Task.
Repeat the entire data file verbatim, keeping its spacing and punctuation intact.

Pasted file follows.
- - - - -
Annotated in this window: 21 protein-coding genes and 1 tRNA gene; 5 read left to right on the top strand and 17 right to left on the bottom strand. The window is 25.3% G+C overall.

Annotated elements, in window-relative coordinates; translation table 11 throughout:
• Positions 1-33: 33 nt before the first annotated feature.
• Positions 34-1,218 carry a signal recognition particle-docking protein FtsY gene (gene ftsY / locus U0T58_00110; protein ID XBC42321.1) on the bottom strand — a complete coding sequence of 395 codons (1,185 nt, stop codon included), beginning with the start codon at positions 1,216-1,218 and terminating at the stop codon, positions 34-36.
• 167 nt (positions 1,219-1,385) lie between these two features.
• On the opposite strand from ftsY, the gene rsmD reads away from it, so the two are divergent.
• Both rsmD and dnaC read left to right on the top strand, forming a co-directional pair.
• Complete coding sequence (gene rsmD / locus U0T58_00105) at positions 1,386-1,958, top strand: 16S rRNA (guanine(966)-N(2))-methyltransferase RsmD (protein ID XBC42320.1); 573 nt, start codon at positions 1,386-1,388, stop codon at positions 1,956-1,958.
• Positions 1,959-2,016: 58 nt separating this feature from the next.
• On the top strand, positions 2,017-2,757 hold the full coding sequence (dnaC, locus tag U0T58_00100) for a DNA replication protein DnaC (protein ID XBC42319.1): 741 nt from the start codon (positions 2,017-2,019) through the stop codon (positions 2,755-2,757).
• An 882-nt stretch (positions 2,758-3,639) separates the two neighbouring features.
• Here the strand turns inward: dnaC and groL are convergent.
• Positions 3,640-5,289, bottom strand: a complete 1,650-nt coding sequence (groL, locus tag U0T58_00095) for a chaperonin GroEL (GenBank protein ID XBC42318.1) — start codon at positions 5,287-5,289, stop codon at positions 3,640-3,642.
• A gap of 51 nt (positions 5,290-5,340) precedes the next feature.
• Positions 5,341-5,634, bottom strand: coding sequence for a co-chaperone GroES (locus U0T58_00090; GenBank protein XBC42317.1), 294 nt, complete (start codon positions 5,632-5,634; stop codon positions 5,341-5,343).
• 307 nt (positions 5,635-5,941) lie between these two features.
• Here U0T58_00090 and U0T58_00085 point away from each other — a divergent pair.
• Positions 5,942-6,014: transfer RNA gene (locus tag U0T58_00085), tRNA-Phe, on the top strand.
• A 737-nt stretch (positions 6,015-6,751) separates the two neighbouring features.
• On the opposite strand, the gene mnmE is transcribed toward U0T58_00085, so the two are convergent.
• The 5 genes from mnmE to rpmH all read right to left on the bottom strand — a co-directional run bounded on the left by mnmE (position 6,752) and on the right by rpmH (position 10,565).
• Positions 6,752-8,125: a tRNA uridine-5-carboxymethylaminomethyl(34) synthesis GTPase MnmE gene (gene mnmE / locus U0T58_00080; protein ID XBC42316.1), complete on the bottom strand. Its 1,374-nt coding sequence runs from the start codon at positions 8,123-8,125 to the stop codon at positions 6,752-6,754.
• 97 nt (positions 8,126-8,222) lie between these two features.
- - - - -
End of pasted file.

Annotated in this window: 21 protein-coding genes and 1 tRNA gene; 5 read left to right on the top strand and 17 right to left on the bottom strand. The window is 25.3% G+C overall.

Annotated elements, in window-relative coordinates; translation table 11 throughout:
• Positions 1-33: 33 nt before the first annotated feature.
• Positions 34-1,218 carry a signal recognition particle-docking protein FtsY gene (gene ftsY / locus U0T58_00110; protein ID XBC42321.1) on the bottom strand — a complete coding sequence of 395 codons (1,185 nt, stop codon included), beginning with the start codon at positions 1,216-1,218 and terminating at the stop codon, positions 34-36.
• 167 nt (positions 1,219-1,385) lie between these two features.
• On the opposite strand from ftsY, the gene rsmD reads away from it, so the two are divergent.
• Both rsmD and dnaC read left to right on the top strand, forming a co-directional pair.
• Complete coding sequence (gene rsmD / locus U0T58_00105) at positions 1,386-1,958, top strand: 16S rRNA (guanine(966)-N(2))-methyltransferase RsmD (protein ID XBC42320.1); 573 nt, start codon at positions 1,386-1,388, stop codon at positions 1,956-1,958.
• Positions 1,959-2,016: 58 nt separating this feature from the next.
• On the top strand, positions 2,017-2,757 hold the full coding sequence (dnaC, locus tag U0T58_00100) for a DNA replication protein DnaC (protein ID XBC42319.1): 741 nt from the start codon (positions 2,017-2,019) through the stop codon (positions 2,755-2,757).
• An 882-nt stretch (positions 2,758-3,639) separates the two neighbouring features.
• Here the strand turns inward: dnaC and groL are convergent.
• Positions 3,640-5,289, bottom strand: a complete 1,650-nt coding sequence (groL, locus tag U0T58_00095) for a chaperonin GroEL (GenBank protein ID XBC42318.1) — start codon at positions 5,287-5,289, stop codon at positions 3,640-3,642.
• A gap of 51 nt (positions 5,290-5,340) precedes the next feature.
• Positions 5,341-5,634, bottom strand: coding sequence for a co-chaperone GroES (locus U0T58_00090; GenBank protein XBC42317.1), 294 nt, complete (start codon positions 5,632-5,634; stop codon positions 5,341-5,343).
• 307 nt (positions 5,635-5,941) lie between these two features.
• Here U0T58_00090 and U0T58_00085 point away from each other — a divergent pair.
• Positions 5,942-6,014: transfer RNA gene (locus tag U0T58_00085), tRNA-Phe, on the top strand.
• A 737-nt stretch (positions 6,015-6,751) separates the two neighbouring features.
• On the opposite strand, the gene mnmE is transcribed toward U0T58_00085, so the two are convergent.
• The 5 genes from mnmE to rpmH all read right to left on the bottom strand — a co-directional run bounded on the left by mnmE (position 6,752) and on the right by rpmH (position 10,565).
• Positions 6,752-8,125: a tRNA uridine-5-carboxymethylaminomethyl(34) synthesis GTPase MnmE gene (gene mnmE / locus U0T58_00080; protein ID XBC42316.1), complete on the bottom strand. Its 1,374-nt coding sequence runs from the start codon at positions 8,123-8,125 to the stop codon at positions 6,752-6,754.
• 97 nt (positions 8,126-8,222) lie between these two features.